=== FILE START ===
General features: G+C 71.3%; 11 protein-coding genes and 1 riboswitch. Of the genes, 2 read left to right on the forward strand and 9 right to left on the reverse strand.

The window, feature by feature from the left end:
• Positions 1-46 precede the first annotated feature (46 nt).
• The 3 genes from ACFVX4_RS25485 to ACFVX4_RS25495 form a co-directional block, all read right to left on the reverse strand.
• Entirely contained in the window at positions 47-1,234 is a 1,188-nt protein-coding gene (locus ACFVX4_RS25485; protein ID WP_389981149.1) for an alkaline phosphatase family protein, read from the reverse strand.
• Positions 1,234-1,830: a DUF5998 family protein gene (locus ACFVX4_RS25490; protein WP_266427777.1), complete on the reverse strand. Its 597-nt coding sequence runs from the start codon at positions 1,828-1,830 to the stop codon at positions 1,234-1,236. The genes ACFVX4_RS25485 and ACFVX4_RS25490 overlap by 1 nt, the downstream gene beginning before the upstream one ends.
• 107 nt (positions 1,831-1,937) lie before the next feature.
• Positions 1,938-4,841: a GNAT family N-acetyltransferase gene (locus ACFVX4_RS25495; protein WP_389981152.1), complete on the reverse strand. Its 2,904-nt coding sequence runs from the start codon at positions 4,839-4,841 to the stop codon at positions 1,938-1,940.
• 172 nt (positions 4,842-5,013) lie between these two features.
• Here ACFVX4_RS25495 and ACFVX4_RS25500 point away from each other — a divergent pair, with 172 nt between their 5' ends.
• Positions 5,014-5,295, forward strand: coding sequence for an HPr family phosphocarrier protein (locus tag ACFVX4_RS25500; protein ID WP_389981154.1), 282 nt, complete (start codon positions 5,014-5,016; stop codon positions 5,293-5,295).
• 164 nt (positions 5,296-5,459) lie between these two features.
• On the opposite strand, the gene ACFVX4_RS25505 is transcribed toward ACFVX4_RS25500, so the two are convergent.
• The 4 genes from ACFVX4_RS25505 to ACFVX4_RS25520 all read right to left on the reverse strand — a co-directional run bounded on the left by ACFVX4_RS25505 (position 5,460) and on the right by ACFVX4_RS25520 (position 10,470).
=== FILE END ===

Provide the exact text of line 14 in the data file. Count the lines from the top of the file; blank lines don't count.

• The 4 genes from ACFVX4_RS25505 to ACFVX4_RS25520 all read right to left on the reverse strand — a co-directional run bounded on the left by ACFVX4_RS25505 (position 5,460) and on the right by ACFVX4_RS25520 (position 10,470).